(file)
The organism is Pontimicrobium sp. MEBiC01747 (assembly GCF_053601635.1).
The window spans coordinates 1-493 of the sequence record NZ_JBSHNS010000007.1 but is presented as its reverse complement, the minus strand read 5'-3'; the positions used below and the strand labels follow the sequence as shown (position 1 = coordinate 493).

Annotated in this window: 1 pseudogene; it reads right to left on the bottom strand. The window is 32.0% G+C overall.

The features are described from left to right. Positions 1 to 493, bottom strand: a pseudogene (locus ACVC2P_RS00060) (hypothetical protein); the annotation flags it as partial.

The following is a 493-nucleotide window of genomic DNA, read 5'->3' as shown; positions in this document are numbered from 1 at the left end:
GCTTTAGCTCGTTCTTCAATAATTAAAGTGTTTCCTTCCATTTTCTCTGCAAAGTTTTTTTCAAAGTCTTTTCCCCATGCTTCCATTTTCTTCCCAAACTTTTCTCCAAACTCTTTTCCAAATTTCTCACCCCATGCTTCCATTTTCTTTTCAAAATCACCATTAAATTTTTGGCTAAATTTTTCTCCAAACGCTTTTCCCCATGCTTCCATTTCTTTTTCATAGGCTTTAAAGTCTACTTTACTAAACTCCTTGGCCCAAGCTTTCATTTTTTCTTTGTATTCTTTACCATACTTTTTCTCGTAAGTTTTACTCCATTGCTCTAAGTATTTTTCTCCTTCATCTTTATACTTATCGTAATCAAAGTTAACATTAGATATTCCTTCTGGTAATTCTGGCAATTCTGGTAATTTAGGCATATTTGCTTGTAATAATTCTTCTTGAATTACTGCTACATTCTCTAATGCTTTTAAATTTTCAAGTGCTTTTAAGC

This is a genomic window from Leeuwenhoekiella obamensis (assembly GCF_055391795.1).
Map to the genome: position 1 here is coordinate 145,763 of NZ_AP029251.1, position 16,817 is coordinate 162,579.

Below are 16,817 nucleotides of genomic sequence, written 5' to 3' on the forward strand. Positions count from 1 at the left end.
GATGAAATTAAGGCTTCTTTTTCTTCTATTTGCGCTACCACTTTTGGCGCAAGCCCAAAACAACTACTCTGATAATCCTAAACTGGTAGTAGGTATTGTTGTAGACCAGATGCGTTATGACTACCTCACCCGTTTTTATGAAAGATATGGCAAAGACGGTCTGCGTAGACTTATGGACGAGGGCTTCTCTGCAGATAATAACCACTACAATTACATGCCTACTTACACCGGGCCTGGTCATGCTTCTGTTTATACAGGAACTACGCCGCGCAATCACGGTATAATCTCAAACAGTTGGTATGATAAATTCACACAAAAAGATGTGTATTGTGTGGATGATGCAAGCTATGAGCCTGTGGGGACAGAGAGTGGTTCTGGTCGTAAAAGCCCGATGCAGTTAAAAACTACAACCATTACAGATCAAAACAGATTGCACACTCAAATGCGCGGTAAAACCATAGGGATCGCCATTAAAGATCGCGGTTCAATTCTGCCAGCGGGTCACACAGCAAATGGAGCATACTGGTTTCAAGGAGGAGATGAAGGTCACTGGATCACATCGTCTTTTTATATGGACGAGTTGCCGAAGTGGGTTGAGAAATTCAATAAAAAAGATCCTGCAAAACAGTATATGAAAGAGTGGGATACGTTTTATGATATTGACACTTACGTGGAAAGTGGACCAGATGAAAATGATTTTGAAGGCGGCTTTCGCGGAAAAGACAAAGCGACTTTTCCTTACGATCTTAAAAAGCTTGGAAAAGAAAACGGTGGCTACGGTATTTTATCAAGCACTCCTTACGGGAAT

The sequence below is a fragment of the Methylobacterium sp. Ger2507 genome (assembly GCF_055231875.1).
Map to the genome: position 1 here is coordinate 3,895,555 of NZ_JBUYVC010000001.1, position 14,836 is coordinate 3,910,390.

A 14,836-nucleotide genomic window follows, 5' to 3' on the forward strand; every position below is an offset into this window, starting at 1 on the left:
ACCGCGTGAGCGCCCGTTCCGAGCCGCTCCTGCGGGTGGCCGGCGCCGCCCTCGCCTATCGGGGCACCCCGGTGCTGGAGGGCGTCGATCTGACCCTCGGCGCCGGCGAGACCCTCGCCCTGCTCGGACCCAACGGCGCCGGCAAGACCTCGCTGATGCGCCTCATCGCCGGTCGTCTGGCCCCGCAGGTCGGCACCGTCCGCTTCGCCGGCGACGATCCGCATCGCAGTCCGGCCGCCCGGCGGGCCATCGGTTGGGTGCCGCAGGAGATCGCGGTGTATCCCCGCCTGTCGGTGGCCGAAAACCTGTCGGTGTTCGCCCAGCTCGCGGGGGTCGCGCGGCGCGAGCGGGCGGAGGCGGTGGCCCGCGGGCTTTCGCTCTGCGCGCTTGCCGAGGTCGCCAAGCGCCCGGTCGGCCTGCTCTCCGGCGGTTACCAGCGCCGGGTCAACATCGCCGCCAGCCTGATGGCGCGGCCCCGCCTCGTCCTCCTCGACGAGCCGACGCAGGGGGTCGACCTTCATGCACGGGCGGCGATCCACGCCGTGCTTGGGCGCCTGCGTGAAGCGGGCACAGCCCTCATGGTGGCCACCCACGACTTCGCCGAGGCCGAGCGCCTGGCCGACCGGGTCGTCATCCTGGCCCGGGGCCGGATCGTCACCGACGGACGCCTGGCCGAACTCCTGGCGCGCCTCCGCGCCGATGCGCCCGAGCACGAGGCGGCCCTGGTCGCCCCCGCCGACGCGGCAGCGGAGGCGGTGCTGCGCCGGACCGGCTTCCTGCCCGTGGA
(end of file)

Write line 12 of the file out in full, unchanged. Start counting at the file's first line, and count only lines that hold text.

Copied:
Map to the genome: position 1 here is coordinate 3,895,555 of NZ_JBUYVC010000001.1, position 14,836 is coordinate 3,910,390.